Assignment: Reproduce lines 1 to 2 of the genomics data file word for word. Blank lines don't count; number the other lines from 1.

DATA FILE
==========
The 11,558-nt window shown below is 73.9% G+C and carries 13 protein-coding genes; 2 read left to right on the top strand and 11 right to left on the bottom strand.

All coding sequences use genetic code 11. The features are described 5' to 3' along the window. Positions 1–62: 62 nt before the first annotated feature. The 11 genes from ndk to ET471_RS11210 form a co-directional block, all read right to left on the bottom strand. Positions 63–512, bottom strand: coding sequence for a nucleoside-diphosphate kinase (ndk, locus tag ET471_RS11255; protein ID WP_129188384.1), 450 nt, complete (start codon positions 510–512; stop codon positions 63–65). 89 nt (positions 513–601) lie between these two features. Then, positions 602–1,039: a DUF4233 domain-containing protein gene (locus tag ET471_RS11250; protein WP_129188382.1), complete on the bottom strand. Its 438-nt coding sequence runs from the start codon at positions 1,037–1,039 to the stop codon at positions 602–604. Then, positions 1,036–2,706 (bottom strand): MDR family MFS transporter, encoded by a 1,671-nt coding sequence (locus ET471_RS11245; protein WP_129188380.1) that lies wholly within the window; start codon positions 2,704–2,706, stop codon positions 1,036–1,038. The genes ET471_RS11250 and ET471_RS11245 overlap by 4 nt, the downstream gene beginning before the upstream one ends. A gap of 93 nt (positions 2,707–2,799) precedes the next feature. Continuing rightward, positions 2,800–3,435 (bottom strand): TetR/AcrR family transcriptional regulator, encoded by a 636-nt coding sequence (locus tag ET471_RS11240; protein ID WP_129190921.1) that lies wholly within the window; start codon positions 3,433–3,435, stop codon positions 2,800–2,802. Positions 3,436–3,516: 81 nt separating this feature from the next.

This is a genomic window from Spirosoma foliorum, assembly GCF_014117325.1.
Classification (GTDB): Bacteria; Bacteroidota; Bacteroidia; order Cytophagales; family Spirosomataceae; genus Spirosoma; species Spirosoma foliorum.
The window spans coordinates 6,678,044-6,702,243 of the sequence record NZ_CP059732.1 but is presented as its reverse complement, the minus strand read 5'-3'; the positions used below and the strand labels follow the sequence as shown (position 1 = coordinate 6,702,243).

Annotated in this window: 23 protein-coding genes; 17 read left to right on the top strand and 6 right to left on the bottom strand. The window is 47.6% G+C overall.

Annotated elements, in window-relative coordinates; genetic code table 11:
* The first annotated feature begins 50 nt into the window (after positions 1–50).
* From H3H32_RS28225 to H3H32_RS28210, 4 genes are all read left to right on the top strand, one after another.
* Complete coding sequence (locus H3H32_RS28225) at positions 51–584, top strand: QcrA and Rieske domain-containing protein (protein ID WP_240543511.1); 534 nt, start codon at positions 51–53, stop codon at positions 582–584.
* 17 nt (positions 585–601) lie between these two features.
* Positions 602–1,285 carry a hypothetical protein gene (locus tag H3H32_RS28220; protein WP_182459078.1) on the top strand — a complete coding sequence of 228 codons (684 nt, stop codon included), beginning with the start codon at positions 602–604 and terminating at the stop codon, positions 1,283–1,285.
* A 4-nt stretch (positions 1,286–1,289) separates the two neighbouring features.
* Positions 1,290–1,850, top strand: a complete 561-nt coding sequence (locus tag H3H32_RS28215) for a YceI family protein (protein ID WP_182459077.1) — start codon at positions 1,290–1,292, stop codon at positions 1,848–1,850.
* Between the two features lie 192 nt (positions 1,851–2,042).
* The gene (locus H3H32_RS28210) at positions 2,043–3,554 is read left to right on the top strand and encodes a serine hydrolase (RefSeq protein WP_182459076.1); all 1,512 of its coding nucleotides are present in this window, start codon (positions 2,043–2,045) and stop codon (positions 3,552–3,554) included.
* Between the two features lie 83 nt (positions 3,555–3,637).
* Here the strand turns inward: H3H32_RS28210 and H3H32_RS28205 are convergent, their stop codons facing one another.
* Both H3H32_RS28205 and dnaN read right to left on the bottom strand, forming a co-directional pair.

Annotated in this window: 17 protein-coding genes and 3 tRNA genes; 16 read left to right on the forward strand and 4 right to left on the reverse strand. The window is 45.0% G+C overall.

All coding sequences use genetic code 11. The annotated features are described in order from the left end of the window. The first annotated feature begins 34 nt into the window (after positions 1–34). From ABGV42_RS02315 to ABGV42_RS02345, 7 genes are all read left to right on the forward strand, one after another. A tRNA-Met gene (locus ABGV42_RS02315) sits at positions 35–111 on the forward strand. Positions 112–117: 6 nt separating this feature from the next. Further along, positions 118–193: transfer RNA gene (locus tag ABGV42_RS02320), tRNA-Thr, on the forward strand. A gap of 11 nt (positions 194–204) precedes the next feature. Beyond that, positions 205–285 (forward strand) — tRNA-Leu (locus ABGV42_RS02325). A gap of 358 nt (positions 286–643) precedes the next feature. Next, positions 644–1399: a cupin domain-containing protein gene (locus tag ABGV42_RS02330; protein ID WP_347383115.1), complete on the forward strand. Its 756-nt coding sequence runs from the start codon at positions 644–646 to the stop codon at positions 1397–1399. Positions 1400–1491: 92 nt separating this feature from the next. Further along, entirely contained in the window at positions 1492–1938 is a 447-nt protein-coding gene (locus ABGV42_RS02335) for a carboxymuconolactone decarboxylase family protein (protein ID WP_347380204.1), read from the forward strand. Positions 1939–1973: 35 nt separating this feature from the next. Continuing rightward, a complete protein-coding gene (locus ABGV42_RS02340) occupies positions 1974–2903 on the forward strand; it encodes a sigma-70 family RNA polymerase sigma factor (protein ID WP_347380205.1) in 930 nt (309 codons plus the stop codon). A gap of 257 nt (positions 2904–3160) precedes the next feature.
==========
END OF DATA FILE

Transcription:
The 11,558-nt window shown below is 73.9% G+C and carries 13 protein-coding genes; 2 read left to right on the top strand and 11 right to left on the bottom strand.

All coding sequences use genetic code 11. The features are described 5' to 3' along the window. Positions 1–62: 62 nt before the first annotated feature. The 11 genes from ndk to ET471_RS11210 form a co-directional block, all read right to left on the bottom strand. Positions 63–512, bottom strand: coding sequence for a nucleoside-diphosphate kinase (ndk, locus tag ET471_RS11255; protein ID WP_129188384.1), 450 nt, complete (start codon positions 510–512; stop codon positions 63–65). 89 nt (positions 513–601) lie between these two features. Then, positions 602–1,039: a DUF4233 domain-containing protein gene (locus tag ET471_RS11250; protein WP_129188382.1), complete on the bottom strand. Its 438-nt coding sequence runs from the start codon at positions 1,037–1,039 to the stop codon at positions 602–604. Then, positions 1,036–2,706 (bottom strand): MDR family MFS transporter, encoded by a 1,671-nt coding sequence (locus ET471_RS11245; protein WP_129188380.1) that lies wholly within the window; start codon positions 2,704–2,706, stop codon positions 1,036–1,038. The genes ET471_RS11250 and ET471_RS11245 overlap by 4 nt, the downstream gene beginning before the upstream one ends. A gap of 93 nt (positions 2,707–2,799) precedes the next feature. Continuing rightward, positions 2,800–3,435 (bottom strand): TetR/AcrR family transcriptional regulator, encoded by a 636-nt coding sequence (locus tag ET471_RS11240; protein ID WP_129190921.1) that lies wholly within the window; start codon positions 3,433–3,435, stop codon positions 2,800–2,802. Positions 3,436–3,516: 81 nt separating this feature from the next.